Something lighter to start your week. Not to darken your expectations: this blog will be a veritable treasure trove of transferable information for your design dabbling.
COLOURS! Or Colors as those to my west would spell it. I want to talk about the rainbow; what secret powers they hold and how we might utilise them to best effect. I'll get you started, and hopefully hooked, with this opener:
Did you know that the colours red and yellow trigger the appetite? -well take a look and see! >>>
That's no coincidence that most of the world's biggest food chains use red and / or yellow in their advertisements. It's the colour of french fries and ketchup - a deliciously easy link to remember there.
That's a very salient example of how you can make colours work for you. In the food industry? You know what to do!
Companies have gone to extrordinary lengths to trademark colours for their brands. In a frought 5 year battle, Cadbury's ultimately lost the right to the exclusive use of their particular shade of the colour purple for their Dairy Milk bar. You might be familiar with that particular shade of turquoise on Heinz beans: that has successfully been trademarked for exclusive use on the Heinz beans brand. There is a power in familiarity. And colour is a powerful visual cue.
Factoids: The most popular colour across both genders is BLUE! And the least popular colour is YELLOW!
However, since yellow is so commonly used as we have seen in particular by the food sector, 'why' becomes a question worth asking. My theory is as follows: its perceived garishness is being cleverly utilised to stand out and capture attention. How one might practically apply this technique is to have yellow (or orange or another bright colour) incorporated in your call-to-action button clearly visible on your website. Studies have shown that having contrasting colours can have a pleasing effect on the eye. A red call-to-action button against a blue background, for instance, is just daring the user to press!
An example: if your background colour is white. Your base colour is blue. Use red or green or something bright and standout-ish as your accent colour (the “Contact Us” button for e.g.) It will be absolutely unmissable visually on the page. Using blue for your call-to-action buttons in this case would keep the visuals uniform as it would match the base colour. Thus losing the effect of contrast which serves to draw the site visitor to where you wish to direct them.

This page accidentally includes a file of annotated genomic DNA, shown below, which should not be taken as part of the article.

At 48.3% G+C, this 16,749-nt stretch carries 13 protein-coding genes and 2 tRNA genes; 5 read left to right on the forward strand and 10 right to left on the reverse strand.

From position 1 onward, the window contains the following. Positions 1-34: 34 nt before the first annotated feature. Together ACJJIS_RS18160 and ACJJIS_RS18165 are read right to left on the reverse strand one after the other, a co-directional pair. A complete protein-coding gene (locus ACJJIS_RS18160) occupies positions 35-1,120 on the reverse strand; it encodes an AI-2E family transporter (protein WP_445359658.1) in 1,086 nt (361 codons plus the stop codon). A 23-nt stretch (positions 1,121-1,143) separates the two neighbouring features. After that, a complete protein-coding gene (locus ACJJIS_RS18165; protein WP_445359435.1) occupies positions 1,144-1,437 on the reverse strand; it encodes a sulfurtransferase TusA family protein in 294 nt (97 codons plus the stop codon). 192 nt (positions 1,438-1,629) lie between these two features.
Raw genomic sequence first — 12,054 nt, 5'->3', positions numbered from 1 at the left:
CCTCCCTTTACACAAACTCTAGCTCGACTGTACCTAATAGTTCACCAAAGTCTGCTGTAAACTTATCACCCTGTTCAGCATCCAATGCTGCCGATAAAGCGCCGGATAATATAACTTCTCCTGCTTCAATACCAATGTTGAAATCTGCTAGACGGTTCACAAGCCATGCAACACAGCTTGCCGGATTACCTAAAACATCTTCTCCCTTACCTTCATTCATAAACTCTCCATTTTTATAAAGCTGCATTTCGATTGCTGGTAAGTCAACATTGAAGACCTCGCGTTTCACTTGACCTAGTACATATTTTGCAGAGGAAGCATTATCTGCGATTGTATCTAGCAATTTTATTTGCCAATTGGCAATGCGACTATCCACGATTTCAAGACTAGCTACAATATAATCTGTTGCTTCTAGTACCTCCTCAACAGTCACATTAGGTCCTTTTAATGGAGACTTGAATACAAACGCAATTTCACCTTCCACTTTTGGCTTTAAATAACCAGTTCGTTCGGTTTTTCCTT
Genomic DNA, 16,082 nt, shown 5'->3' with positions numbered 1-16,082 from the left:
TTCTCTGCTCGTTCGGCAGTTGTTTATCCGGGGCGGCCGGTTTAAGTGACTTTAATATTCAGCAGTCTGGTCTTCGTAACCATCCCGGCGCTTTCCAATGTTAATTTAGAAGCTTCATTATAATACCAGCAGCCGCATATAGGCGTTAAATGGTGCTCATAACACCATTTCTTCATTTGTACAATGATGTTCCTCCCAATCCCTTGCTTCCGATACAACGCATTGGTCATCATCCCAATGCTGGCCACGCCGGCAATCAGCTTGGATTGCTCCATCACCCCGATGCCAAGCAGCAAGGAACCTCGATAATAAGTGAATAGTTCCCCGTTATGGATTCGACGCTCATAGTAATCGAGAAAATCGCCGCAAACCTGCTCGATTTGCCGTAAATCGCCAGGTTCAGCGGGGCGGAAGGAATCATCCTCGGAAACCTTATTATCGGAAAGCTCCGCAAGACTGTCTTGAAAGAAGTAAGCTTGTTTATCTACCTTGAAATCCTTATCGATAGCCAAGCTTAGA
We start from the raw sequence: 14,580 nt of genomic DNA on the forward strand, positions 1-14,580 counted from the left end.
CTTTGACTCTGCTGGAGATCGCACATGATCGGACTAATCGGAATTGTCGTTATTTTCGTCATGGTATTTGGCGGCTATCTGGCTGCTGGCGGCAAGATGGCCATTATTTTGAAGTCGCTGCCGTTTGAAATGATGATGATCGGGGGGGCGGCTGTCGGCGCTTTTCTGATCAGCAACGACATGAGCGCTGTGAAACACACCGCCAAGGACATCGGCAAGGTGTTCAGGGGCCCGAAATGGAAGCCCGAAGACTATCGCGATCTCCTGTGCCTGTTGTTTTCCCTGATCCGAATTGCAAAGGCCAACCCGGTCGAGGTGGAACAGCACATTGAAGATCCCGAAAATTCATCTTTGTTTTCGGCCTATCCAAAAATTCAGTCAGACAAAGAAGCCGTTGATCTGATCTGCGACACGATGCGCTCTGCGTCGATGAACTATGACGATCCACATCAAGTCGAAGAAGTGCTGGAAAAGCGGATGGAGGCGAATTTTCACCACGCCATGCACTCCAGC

Take a look at this example below: in the first screenshot, you can see the background is white, the base colour is green, AND the call to action button is also green. In the second picture the call to action button is RED and the results of this page which was tested with both colours is that the red button outperformed the green by 21% more clicks.
One theory is that the contrast effect of the red draws more attention, and frankly, I'm on board with that explanation.
My rules of thumb:
1. Avoid a garish look - not too many bright colours - keep it relatively simple overall. Making a visual impact shouldn't involve assaulting the viewers' optical sensors.
2. Beauty in good design will speak far more clearly than fraught decision to go with purple or green. So don't sweat the little small stuff too much. Remember the basic structure of good design.
3. Use contrasting colours for accenting effect, and you are onto a winner.
4. Black and white I would not dismiss: I believe that something beautiful and constructed in a smart way (see previous weeks' blog) will draw users in and keep them there. There are very few hard and fast rules in the colour game.